The Lipid Barrier of the Cell Membrane, and Cell Membrane Transport Proteins
The structure of the membrane covering the outside of every cell of the body is discussed and illustrated in Figures 2–3 and 4–2. This membrane consists almost entirely of a lipid bilayer, but it also contains large numbers of protein molecules in the lipid, many of which penetrate all the way through the membrane, as shown in Figure 4–2.
The lipid bilayer is not miscible with either the extracellular fluid or the intra-cellular fluid. Therefore, it constitutes a barrier against movement of water molecules and water-soluble substances between the extracellular and intracel-lular fluid compartments. However, as demonstrated in Figure 4–2 by the left-most arrow, a few substances can penetrate this lipid bilayer, diffusing directly through the lipid substance itself; this is true mainly of lipid-soluble substances, as described later.
The protein molecules in the membrane have entirely different properties for transporting substances. Their molecular structures interrupt the continuity of the lipid bilayer, constituting an alternative pathway through the cell mem-brane. Most of these penetrating proteins, therefore, can function as transportproteins. Different proteins function differently. Some have watery spaces allthe way through the molecule and allow free movement of water as well as selected ions or molecules; these are called channel proteins.Others, called carrier proteins, bind with molecules or ions that are to be transported; confor-mational changes in the protein molecules then move the substances through the interstices of the protein to the other side of the membrane. Both the channel proteins and the carrier proteins are usually highly selective in the types of molecules or ions that are allowed to cross the membrane.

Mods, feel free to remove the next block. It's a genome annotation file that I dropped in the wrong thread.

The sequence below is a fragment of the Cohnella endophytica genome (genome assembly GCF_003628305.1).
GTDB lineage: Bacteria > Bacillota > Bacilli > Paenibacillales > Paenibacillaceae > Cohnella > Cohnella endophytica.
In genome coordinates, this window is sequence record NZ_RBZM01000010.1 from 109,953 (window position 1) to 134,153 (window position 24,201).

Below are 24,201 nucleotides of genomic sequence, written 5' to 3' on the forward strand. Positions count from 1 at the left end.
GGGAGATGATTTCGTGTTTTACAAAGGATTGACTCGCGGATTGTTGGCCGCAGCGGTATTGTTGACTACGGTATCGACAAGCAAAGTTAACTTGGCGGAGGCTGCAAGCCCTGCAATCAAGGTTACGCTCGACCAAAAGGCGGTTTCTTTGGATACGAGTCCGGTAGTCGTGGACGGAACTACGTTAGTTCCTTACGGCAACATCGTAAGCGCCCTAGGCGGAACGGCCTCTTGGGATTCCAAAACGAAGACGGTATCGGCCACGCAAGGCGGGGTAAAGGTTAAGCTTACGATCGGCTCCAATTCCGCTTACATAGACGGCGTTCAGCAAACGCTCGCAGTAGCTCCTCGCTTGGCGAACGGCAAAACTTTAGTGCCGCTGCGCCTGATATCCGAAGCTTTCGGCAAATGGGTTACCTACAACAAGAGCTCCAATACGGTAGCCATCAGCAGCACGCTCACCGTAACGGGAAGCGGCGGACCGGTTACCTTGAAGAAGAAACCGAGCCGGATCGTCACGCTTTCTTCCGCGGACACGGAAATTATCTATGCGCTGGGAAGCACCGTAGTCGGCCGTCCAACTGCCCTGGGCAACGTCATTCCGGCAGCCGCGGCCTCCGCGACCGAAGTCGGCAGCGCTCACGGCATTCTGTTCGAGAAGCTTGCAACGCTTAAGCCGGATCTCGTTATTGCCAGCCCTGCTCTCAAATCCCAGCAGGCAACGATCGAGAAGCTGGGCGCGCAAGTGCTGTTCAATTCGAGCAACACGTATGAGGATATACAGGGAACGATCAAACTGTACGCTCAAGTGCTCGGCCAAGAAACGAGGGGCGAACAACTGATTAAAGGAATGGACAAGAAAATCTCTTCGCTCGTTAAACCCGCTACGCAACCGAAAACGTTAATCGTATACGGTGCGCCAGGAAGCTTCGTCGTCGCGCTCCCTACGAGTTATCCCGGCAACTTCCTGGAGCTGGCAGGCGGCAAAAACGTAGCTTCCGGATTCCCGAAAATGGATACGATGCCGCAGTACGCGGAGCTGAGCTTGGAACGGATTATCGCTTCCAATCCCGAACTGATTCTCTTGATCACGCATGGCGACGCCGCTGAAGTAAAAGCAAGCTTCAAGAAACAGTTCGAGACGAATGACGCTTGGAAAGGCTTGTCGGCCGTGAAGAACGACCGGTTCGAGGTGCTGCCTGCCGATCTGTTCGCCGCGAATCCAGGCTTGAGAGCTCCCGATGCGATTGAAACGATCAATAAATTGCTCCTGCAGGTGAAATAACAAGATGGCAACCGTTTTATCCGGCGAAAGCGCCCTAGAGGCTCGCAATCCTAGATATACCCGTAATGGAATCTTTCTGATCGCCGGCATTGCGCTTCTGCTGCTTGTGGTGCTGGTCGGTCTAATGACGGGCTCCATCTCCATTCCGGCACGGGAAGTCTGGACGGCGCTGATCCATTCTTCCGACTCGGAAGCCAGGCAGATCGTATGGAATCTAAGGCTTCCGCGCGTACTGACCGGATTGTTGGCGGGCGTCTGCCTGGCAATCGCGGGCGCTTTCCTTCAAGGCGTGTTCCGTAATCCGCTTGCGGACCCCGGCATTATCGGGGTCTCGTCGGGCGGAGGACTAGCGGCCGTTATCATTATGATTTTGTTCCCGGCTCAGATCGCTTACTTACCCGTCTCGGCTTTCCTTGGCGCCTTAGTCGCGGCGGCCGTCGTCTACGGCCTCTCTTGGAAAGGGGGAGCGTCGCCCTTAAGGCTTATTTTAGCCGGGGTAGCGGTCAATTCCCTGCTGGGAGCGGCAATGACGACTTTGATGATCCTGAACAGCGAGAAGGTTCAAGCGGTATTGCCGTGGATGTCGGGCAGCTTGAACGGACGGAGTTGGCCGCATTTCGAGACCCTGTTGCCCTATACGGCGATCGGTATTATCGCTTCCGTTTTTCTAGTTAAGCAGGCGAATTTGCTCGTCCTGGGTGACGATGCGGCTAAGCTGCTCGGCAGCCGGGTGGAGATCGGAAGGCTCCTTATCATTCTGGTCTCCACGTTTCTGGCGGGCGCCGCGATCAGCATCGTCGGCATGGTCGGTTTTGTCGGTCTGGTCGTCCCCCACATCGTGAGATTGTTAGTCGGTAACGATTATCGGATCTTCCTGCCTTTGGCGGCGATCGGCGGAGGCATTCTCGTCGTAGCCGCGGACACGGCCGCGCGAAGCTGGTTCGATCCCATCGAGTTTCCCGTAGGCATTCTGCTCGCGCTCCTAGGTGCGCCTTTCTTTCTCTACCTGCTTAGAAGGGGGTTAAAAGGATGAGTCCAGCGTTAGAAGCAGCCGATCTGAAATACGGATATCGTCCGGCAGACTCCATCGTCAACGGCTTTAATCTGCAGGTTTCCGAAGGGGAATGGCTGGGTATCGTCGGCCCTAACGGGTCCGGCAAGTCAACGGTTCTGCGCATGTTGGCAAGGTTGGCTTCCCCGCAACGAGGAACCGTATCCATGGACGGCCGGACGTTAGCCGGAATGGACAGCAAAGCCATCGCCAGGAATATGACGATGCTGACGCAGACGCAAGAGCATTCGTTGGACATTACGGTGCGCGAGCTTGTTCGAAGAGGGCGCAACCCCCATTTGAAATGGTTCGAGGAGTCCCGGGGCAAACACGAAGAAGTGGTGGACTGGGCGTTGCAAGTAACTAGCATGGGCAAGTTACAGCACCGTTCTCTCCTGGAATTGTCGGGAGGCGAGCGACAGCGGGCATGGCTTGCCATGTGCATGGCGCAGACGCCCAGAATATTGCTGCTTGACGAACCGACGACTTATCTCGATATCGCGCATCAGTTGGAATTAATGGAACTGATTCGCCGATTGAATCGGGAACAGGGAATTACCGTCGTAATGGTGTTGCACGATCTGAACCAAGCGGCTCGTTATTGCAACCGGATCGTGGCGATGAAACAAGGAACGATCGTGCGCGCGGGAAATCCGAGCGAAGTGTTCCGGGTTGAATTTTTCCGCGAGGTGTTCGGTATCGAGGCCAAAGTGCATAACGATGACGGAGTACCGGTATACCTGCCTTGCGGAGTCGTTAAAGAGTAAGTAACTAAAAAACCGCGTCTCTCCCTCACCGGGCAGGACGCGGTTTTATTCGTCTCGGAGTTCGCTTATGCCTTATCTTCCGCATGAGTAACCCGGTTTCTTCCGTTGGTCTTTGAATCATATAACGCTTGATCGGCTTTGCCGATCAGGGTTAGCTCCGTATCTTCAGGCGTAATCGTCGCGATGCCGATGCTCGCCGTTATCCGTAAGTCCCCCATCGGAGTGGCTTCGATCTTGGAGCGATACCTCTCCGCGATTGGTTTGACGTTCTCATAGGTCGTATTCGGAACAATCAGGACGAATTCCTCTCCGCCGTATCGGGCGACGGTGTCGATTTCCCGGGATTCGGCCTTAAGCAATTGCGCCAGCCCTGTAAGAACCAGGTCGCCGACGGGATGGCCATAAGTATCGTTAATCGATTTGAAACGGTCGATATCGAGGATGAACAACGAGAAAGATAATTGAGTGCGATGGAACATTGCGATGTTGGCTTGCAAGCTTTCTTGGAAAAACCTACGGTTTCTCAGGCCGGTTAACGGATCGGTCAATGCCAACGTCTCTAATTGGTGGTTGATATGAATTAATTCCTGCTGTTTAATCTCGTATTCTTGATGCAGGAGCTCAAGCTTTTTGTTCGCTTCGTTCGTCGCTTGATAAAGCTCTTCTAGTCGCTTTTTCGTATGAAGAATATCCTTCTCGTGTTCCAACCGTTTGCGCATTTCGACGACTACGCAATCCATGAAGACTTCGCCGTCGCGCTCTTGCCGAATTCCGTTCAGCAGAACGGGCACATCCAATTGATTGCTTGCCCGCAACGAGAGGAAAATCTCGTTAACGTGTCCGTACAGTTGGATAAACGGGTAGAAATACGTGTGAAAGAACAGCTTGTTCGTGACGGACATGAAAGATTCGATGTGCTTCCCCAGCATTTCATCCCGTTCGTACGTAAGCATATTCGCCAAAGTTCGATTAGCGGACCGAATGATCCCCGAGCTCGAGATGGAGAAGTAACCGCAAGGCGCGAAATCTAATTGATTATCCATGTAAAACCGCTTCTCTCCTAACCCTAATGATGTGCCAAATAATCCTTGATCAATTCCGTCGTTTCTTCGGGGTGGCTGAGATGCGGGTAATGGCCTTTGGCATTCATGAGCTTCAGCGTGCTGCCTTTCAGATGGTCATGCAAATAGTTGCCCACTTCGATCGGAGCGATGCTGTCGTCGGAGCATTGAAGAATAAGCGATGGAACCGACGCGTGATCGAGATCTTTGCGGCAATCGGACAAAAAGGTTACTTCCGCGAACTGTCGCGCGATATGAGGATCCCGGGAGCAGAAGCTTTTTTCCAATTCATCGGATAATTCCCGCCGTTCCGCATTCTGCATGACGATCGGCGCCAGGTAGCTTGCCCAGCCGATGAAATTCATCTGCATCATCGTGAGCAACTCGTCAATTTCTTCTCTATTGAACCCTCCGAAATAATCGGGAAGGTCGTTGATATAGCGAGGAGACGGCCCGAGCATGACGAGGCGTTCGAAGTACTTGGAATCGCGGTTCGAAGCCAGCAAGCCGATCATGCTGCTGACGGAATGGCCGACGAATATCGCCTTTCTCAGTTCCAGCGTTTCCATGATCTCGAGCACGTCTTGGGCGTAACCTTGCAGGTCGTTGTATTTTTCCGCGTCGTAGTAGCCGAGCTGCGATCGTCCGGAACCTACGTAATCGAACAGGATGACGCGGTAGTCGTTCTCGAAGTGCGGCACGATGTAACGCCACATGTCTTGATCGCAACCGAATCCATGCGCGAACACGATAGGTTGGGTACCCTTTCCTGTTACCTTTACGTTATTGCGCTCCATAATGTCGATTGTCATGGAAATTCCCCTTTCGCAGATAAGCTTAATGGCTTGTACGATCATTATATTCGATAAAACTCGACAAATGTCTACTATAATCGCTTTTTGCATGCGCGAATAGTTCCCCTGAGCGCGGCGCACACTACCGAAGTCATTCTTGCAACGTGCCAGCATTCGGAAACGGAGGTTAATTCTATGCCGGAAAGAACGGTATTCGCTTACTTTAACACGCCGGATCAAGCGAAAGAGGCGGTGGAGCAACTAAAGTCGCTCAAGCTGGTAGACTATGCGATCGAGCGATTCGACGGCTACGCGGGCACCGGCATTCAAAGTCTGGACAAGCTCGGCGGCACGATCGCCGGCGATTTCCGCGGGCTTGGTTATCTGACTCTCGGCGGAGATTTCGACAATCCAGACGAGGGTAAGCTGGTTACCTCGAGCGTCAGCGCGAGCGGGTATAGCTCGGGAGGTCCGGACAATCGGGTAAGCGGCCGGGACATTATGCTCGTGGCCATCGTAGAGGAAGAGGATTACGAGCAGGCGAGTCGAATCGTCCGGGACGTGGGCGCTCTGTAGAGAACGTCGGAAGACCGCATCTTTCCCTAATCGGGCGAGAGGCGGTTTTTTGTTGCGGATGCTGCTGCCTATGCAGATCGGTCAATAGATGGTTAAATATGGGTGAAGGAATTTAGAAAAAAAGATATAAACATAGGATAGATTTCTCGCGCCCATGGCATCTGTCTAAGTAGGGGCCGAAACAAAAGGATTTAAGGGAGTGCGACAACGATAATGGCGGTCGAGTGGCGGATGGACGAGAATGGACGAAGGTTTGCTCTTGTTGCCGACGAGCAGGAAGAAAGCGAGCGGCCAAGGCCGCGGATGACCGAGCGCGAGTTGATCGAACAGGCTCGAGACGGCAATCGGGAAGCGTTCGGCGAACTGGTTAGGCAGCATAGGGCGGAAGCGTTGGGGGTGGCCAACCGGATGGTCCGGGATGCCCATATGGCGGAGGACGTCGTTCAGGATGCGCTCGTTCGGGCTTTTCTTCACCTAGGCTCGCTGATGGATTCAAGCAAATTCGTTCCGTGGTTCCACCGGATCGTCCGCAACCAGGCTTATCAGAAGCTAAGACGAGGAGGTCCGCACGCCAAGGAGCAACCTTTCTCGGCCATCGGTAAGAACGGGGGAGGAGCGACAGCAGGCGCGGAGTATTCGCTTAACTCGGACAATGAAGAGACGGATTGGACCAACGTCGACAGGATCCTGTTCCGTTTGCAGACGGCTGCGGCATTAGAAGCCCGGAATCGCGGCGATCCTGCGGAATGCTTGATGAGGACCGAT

“Diffusion” Versus “Active Transport.” Transport through the cell membrane, eitherdirectly through the lipid bilayer or through the proteins, occurs by one of two basic processes: diffusion or active transport.
Although there are many variations of these basic mechanisms, diffusion means random molecular movement of substances molecule by molecule, either through intermolecular spaces in the membrane or in combination with a carrier protein. The energy that causes diffusion is the energy of the normal kinetic motion of matter.
By contrast, active transport means movement of ions or other substances across the membrane in com-bination with a carrier protein in such a way that the carrier protein causes the substance to move against an energy gradient, such as from a low-concentration state to a high-concentration state. This movement requires an additional source of energy besides kinetic energy. Following is a more detailed explanation of the basic physics and physical chemistry of these two processes.
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